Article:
"I have no doubt they are waiting for me to go out, that they may take away my life. I have all the doors of my garden locked or barred, though I do not much expect an assault to-day. I think it more probable that they will choose next Sunday for the attack, rather than this day.




When I go to inquire in Thy temple, my Lord,
And Thy servants Thy counsel declare,
One thing shall direction and comfort afford,
I'll ask if Thy Spirit be there.

Is He there to convince? Is He there to convert?
Is He there to enlighten and bless ?

And with power to apply each truth to the heart,
That Ministers seek to impress?

I care not for eloquence tuning the tongue,
For arguments' fine-tempered steel,

For words on which thousands enraptured have hung,
Unless that blest Presence I feel.

With it, though nor talent nor fancy be found,

Though simple and lowly the mind,

Yet, Lord, if Thy Spirit shed glory around,

Ah! more than enough do I find.

'Tis manna, rich manna, abundantly given,

And food more than angels is here,

'Tis a stream from the fresh living fountain in heaven My languishing spirit to cheer.

I drink and the foretaste of glory is mine;

I eat -and I hunger no more:

This, this the soul's banquet, life-giving, Divine,
I receive, and I humbly adore.

Notices of Books.

M. S. S.

Reasons for being a Presbyterian. By
One of the Ministers of the Presbytery of
London. pp.
8. 4th edition, of 5,000 each.
London: F. Baisler, 124, Oxford-street.
Or the former impressions of this tract
15,000 copies were speedily disposed of, al-
though it had then reference only to the
Presbyterian Church in England. It has
been thought advisable to extend the object
of the tract, so as to make it of general ap-
plication, and suited to promote the cause of
Presbyterianism wherever established. We
therefore recommend it to Presbyterians in
Scotland, Ireland, and the Colonies, as well as
to our friends in England, as containing, in
a brief and condensed form, adapted for dis-
tribution, a summary of the doctrine, govern-
ment, and order, of the Presbyterian Church.

Christ's Second Coming: Will it be Pre-
millennial? By the Rev. David Brown,
A.M., Minister of St. James' Free Church,
Glasgow. J. Johnstone, Edinburgh; J.
Nisbet, London. 12mo. pp. 386.
THIS is a very able work, written in an
excellent spirit, based on sound principles
both of reasoning and interpretation, and
abounding in striking passages.

The question contained in the title-page Mr. Brown not only answers in the negative, but proves his position by arguments so solid, cogent, and conclusive, as to us appear altogether irrefragable.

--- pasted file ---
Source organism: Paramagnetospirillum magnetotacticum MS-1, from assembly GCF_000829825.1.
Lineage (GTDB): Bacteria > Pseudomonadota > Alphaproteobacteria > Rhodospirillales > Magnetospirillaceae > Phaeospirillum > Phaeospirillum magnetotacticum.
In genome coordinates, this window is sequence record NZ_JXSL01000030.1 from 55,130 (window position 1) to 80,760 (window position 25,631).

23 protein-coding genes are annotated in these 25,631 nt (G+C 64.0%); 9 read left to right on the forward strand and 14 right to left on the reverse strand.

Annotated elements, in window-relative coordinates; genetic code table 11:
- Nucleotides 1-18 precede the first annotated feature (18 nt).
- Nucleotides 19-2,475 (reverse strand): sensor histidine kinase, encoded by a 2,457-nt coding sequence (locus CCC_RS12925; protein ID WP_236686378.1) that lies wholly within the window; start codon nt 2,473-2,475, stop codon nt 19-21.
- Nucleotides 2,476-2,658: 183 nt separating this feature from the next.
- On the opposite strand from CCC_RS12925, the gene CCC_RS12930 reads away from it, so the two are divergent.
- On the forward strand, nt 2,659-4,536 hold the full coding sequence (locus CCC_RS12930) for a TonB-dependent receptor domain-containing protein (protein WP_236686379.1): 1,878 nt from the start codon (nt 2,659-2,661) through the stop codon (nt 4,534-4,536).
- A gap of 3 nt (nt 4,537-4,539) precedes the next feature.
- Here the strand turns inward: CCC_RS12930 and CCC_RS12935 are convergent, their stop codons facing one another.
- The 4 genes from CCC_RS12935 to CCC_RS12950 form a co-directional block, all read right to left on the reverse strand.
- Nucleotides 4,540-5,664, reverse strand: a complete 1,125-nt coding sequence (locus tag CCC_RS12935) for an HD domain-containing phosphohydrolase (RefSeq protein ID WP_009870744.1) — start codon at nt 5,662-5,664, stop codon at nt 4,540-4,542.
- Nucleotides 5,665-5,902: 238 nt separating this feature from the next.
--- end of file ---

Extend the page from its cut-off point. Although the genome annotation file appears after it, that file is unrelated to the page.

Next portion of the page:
The research displayed throughout is great. Not a volume, not even a pamphlet, has been written on the other side (and but few of our readers peradventure can have any conception of their numbers) but Mr. Brown seems to have read. His minute familiarity with Millenarian literature indeed can be accounted for only by the fact of his having once been an ardent Millenarian himself, and by a desire (a laudable desire we consider it,) of reading all that had been written in support of that theory before he would yield to the growing convictions of his own mind in favour of the opposite conclusions.

The natural convictions of such a man, arrived at after years of deep and prayerful study, and finally issuing in the rejection of his previously-cherished opinions, we consider of great moment. But abstracted from all extrinsic considerations, Mr. Brown's arguments appear to us perfectly conclusive.

We would not recommend to our readers to enter very deeply into the Millenarian controversy. But from the multitude of

works that have been written on the one | England. There is a fine set of anthems and
side, and the paucity of those that have appeared
chants also, which may be purchased apart
on the other, we think our readers ought to from the ordinary psalm tunes. As Mr. An-
possess themselves of one standard work on derson has been for many years a precentor
what we consider the orthodox side of the in Presbyterian Churches in England, and has
question; and Mr. Brown's volume is emi- had much experience in the use of Church
nently entitled to be regarded in that charac-music, he was well qualified for this work, and
ter. Indeed, from the fulness of his quotations his book we can cordially recommend as one
from pre-millenarian works, his own book will of the best collections that has yet been pub-
be found for most readers a sufficient library lished, and peculiarly suited to our Presby-
on both sides of the subject.
terian Churches in England.


The Duties solemnly binding on various Sec-
tions of the Church of Christ for suppress- AN Institute of a novel and interesting
ing emulations and strifes which prevent kind is now being formed in London, by the
its fulfilling its mission to the world. By exertions of a learned foreigner, Dr. Biallo-
the Author of "A Revived Ministry our blotzky, of Hanover, for the advancement of
only hope of a Revived Church." London: Biblical Philology. It is proposed that even-
Jackson and Walford. 1846.